Profile for M. G. Gilbert > Reviews

Personal Profile

Content by M. G. Gilbert
Top Reviewer Ranking: 3,378,464
Helpful Votes: 77

Learn more about Your Profile.

Reviews Written by
M. G. Gilbert (Worcester, GB)

Page: 1
Keeping Secrets
Keeping Secrets
by Andrew Rosenheim
Edition: Paperback
Price: 6.23

1 of 2 people found the following review helpful
2.0 out of 5 stars Doesn't live up to the promise, 7 Feb 2008
This review is from: Keeping Secrets (Paperback)
The back cover reads very well, which is the reason I bought the book. The first 25 pages is very good, exciting and well written, as a young boy is witness to a brutal murder and then has to hide to save his own life, but after that, everything goes flat. The next 75 pages is about the boy, now aged around forty and rather boring, conducting a transatlantic relationship with an English woman. Hardly riveting reading! For the next seventy pages the story shifts to the UK, where the man, Jack, has moved to farm apples with Kate, the woman. This section is just as dull as the last, and is rather melancholy as Jack realises that as an American he will never be acceptable to Kate's upper class, snobbish family and friends. However, the next section is slightly more interesting as the story moves back to Jack's childhood and we learn how he came to be living on a apple farm with his uncle. Although eighty pages about a year in a child's life, through the eyes of that child, becomes very tedious, and at this point I seriously considered closing the book for good. However, after getting this far, I decided to persevere in the hope that things may pick up. Unfortunately, the following eighty pages becomes even more depressing, as Jack first begins to suspect, and then becomes convinced that Kate is having an affair with an ex-lover. For another quick twenty pages we are whisked back to Jack's childhood, and his last day on the farm. But then, Hurrah! the last 45 pages saves the book! Not quite exciting, but at last Jack goes into action, at last Jack moves, at last Jack proves that he is not actually dead, and of course, Jack saves the day.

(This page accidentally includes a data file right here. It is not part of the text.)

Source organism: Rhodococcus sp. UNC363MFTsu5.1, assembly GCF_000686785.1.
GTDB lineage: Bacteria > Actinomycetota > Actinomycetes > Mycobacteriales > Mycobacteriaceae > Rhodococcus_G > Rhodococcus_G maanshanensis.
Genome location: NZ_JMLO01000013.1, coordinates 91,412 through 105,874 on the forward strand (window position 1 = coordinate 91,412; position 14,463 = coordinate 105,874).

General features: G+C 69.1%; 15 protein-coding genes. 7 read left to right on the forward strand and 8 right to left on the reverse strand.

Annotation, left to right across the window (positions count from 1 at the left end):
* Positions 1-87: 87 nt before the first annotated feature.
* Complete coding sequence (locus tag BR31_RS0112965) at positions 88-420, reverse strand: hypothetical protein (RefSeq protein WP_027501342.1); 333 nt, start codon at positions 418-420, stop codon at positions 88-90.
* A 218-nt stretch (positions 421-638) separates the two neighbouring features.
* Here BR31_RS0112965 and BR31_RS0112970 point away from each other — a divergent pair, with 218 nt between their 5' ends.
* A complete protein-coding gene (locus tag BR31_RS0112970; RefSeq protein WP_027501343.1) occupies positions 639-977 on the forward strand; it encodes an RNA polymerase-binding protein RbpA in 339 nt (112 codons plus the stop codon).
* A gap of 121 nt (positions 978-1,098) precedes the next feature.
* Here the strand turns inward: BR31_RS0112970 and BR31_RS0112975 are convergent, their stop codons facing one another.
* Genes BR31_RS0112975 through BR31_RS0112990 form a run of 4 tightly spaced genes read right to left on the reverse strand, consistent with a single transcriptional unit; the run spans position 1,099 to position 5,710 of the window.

Not as bad as a one-star, the quality of writing just saves it, but Keeping Secrets won't be going on my bookshelf.